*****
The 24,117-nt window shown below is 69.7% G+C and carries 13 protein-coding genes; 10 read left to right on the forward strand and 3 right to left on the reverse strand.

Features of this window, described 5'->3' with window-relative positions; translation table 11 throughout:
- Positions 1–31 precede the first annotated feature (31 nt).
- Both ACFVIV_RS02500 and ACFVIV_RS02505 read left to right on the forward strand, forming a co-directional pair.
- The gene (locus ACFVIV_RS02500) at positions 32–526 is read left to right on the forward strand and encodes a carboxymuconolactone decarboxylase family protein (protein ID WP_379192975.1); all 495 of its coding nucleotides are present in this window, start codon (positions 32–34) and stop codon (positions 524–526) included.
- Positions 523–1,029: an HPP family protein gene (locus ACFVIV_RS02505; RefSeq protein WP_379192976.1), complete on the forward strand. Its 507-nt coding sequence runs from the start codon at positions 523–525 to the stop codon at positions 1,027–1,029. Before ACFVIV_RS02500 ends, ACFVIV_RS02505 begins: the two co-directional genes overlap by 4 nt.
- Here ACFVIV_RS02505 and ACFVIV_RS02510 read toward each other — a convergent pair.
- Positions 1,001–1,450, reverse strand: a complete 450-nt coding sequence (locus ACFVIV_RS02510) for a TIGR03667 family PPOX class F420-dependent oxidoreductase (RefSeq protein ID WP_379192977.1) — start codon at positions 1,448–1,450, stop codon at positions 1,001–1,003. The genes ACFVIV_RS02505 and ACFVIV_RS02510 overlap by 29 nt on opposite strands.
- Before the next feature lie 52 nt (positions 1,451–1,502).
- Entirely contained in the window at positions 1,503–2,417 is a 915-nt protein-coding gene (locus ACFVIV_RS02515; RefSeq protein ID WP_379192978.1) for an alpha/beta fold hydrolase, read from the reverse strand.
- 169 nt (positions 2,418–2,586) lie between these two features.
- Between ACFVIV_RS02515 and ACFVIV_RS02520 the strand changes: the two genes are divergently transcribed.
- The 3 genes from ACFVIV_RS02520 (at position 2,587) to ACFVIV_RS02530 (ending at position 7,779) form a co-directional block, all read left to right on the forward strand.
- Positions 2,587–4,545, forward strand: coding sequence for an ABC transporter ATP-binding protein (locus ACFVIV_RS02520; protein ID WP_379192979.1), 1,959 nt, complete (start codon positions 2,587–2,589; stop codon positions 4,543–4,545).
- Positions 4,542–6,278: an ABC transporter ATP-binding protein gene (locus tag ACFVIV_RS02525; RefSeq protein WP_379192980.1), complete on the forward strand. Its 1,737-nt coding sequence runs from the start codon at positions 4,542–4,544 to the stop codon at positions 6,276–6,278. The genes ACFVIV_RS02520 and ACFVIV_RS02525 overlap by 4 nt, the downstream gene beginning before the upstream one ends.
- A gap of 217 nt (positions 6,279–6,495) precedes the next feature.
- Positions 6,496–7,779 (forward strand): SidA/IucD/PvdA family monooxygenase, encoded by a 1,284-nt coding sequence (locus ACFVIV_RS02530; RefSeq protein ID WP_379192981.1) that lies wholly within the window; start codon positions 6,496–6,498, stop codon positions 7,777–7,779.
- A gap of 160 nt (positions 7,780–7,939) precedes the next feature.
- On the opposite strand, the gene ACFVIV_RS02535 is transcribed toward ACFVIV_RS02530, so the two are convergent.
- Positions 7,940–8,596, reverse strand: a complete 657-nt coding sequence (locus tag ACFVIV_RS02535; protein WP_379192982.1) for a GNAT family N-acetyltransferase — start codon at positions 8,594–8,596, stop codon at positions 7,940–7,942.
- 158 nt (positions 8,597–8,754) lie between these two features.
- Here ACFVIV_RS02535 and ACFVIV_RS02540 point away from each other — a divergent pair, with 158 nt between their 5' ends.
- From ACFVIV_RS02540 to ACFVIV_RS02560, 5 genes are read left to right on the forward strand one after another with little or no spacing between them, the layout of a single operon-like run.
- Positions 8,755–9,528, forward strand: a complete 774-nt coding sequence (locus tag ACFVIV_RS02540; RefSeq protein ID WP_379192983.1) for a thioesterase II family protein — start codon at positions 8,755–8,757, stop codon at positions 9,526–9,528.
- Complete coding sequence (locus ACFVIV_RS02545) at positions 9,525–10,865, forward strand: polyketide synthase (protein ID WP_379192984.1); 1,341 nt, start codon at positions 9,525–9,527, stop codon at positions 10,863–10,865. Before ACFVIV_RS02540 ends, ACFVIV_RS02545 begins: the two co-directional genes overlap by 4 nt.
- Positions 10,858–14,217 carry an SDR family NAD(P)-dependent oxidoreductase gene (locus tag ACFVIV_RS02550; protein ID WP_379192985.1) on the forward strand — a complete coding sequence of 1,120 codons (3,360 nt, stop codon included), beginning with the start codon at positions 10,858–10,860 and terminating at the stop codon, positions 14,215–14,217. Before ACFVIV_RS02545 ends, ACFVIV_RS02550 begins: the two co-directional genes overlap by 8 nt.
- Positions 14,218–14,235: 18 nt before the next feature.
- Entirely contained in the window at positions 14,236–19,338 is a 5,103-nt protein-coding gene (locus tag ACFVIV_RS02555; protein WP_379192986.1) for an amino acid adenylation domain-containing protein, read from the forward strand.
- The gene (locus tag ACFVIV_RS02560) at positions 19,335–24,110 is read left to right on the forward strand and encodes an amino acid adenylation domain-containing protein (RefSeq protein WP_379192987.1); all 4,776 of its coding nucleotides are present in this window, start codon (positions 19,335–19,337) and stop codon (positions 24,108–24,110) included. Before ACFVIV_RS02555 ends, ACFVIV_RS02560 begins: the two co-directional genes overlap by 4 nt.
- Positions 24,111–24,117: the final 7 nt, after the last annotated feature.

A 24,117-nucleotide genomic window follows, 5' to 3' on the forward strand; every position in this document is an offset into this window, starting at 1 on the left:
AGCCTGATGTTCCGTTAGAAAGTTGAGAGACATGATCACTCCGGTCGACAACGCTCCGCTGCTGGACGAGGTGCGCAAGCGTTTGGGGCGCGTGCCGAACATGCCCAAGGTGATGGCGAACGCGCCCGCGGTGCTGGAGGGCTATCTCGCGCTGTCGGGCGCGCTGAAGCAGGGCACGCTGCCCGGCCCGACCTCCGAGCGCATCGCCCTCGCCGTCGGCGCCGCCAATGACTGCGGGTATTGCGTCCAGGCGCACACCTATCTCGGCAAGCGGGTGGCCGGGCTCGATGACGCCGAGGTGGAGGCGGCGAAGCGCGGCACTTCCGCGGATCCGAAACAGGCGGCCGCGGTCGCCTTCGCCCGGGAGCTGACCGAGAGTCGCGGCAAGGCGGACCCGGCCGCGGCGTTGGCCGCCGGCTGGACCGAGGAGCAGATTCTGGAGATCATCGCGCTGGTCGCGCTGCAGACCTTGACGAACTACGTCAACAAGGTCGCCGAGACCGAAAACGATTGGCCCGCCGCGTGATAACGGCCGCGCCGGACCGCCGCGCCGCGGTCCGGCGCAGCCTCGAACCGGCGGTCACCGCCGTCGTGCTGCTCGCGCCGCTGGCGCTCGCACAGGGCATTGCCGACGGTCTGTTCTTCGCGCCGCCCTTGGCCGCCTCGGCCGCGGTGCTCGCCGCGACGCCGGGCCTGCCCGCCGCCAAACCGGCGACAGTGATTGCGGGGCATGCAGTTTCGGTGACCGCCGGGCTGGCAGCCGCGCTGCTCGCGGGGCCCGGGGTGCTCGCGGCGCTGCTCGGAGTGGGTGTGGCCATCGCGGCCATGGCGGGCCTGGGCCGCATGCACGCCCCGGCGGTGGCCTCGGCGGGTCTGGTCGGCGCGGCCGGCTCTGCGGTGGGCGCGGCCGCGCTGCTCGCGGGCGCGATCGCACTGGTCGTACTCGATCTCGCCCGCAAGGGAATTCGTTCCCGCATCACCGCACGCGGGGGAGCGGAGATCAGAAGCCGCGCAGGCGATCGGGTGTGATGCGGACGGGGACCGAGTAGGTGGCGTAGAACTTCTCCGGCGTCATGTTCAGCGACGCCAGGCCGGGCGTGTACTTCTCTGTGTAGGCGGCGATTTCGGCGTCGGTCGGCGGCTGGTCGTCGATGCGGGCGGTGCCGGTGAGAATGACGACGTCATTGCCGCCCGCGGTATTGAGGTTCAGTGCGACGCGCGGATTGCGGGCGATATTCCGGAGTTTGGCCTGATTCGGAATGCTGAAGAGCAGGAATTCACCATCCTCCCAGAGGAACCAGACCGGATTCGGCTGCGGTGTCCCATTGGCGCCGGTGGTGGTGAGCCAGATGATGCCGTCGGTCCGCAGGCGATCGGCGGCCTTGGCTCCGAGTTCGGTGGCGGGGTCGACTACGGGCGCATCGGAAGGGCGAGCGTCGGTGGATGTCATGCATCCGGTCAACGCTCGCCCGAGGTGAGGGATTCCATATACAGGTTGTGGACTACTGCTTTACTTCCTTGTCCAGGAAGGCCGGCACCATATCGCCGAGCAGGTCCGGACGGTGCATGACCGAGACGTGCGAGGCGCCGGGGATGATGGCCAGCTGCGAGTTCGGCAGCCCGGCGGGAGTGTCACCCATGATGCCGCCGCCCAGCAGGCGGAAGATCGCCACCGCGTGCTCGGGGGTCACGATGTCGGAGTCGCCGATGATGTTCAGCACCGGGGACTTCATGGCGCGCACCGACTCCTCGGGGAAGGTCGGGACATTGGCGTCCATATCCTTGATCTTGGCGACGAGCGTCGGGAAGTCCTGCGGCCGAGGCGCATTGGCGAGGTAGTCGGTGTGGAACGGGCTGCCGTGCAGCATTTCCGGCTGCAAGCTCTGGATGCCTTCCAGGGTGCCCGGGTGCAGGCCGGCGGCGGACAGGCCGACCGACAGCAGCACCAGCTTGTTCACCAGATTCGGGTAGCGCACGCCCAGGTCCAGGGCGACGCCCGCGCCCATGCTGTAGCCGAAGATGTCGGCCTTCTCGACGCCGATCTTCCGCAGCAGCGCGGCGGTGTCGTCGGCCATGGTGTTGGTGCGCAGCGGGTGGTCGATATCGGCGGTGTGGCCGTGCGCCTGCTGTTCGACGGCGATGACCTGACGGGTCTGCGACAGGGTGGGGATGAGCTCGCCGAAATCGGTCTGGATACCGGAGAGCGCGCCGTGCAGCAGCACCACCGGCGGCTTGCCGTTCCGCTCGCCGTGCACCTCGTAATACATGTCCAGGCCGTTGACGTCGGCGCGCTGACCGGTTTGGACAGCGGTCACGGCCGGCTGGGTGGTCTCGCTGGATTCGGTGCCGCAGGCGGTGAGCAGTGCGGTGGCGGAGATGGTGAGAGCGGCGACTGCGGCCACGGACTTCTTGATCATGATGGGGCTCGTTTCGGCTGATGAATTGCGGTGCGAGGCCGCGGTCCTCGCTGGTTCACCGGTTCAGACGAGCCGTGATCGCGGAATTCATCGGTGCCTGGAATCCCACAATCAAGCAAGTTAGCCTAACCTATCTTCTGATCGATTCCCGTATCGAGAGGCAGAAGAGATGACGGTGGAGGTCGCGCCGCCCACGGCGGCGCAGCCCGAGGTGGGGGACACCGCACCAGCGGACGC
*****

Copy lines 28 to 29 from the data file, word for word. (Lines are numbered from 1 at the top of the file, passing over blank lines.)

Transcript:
- Entirely contained in the window at positions 14,236–19,338 is a 5,103-nt protein-coding gene (locus tag ACFVIV_RS02555; protein WP_379192986.1) for an amino acid adenylation domain-containing protein, read from the forward strand.
- The gene (locus tag ACFVIV_RS02560) at positions 19,335–24,110 is read left to right on the forward strand and encodes an amino acid adenylation domain-containing protein (RefSeq protein WP_379192987.1); all 4,776 of its coding nucleotides are present in this window, start codon (positions 19,335–19,337) and stop codon (positions 24,108–24,110) included. Before ACFVIV_RS02555 ends, ACFVIV_RS02560 begins: the two co-directional genes overlap by 4 nt.